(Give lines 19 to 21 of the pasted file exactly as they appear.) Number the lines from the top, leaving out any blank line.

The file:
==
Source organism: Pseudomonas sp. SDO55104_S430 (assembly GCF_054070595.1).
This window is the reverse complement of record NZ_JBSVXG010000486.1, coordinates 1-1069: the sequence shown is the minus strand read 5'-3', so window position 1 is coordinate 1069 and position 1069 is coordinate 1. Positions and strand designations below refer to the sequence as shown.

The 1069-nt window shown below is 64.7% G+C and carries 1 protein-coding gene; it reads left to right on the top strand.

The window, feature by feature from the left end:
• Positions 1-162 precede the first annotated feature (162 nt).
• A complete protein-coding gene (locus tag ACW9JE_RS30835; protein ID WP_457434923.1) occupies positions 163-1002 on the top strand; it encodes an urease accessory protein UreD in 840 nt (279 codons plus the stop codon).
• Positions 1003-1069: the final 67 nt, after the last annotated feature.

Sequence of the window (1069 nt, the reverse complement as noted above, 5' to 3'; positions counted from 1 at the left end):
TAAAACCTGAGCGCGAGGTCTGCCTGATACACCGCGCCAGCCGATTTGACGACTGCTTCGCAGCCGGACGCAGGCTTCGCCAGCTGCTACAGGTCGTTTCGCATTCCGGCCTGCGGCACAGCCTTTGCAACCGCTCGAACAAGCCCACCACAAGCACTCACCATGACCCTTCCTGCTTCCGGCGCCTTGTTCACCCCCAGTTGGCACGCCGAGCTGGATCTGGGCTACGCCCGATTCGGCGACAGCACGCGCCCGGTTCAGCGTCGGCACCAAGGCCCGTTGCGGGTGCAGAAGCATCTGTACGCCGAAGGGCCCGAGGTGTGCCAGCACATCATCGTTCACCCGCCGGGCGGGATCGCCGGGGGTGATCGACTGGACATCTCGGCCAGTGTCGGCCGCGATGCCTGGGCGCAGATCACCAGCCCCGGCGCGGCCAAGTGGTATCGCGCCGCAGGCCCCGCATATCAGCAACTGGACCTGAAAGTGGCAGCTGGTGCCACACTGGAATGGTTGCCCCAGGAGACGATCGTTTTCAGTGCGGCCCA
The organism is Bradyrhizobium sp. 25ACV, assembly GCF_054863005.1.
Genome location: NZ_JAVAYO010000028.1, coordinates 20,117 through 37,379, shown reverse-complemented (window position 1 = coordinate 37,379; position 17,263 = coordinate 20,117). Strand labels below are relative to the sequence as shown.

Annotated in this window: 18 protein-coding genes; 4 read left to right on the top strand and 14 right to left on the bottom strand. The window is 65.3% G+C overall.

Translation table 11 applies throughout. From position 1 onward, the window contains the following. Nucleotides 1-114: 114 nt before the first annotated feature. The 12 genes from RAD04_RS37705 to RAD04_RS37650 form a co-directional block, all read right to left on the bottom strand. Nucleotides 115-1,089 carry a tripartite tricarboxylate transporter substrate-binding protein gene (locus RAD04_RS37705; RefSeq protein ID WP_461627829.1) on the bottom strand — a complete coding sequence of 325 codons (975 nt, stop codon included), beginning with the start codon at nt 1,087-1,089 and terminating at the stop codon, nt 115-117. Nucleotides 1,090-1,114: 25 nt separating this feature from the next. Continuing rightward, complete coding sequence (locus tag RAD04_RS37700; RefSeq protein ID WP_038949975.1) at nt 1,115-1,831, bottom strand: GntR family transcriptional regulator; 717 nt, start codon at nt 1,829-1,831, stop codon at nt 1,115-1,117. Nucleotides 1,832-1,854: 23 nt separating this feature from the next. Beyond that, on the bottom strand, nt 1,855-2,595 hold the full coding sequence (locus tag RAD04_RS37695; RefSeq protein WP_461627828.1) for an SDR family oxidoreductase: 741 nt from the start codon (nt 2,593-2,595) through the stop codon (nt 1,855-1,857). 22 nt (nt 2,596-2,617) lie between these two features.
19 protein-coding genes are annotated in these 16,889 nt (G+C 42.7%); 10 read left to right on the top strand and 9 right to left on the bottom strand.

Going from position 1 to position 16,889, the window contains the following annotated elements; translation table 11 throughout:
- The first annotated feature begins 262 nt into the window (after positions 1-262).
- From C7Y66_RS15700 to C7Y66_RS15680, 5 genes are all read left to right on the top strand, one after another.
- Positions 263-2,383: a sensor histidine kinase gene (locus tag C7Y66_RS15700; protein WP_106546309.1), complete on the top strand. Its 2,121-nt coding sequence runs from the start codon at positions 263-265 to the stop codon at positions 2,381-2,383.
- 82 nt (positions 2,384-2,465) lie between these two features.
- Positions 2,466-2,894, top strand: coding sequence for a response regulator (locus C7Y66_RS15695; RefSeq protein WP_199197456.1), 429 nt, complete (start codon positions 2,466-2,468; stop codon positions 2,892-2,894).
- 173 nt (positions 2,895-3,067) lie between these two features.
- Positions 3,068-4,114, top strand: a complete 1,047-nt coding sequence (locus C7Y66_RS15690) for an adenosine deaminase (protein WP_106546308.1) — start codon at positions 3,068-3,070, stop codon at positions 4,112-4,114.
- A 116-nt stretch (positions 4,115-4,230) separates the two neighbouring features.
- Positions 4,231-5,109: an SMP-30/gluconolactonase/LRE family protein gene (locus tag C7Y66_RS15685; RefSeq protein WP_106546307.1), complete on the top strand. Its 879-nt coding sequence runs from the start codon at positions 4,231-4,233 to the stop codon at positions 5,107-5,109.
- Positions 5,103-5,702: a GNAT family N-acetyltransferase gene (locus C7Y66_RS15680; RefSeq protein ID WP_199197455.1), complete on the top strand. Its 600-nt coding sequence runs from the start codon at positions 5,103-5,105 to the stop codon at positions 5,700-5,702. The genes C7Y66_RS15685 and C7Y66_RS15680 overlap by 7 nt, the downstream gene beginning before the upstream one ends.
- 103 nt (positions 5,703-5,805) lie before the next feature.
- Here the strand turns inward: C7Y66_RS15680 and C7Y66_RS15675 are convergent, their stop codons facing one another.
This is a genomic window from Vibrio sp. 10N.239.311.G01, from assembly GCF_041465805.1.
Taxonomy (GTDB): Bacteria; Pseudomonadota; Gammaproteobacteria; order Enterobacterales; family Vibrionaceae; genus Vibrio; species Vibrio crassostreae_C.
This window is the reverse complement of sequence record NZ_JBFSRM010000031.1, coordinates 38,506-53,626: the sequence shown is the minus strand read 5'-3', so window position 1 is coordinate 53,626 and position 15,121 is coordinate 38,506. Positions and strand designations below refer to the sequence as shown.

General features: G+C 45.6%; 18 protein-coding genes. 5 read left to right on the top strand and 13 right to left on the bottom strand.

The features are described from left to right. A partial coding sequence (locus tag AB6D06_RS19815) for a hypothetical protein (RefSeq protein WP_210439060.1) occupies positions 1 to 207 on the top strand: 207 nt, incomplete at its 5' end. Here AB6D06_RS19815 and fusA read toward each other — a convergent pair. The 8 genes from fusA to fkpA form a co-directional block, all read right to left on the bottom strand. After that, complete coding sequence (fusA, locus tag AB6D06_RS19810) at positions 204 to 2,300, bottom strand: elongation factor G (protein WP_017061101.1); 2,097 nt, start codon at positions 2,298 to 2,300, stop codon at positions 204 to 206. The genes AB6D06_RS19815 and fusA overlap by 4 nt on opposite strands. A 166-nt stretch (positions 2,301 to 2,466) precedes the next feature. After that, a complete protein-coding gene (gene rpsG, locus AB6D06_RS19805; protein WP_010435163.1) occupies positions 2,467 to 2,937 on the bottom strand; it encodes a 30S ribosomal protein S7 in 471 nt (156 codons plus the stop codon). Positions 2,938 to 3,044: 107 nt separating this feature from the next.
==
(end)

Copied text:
- 82 nt (positions 2,384-2,465) lie between these two features.
- Positions 2,466-2,894, top strand: coding sequence for a response regulator (locus C7Y66_RS15695; RefSeq protein WP_199197456.1), 429 nt, complete (start codon positions 2,466-2,468; stop codon positions 2,892-2,894).
- 173 nt (positions 2,895-3,067) lie between these two features.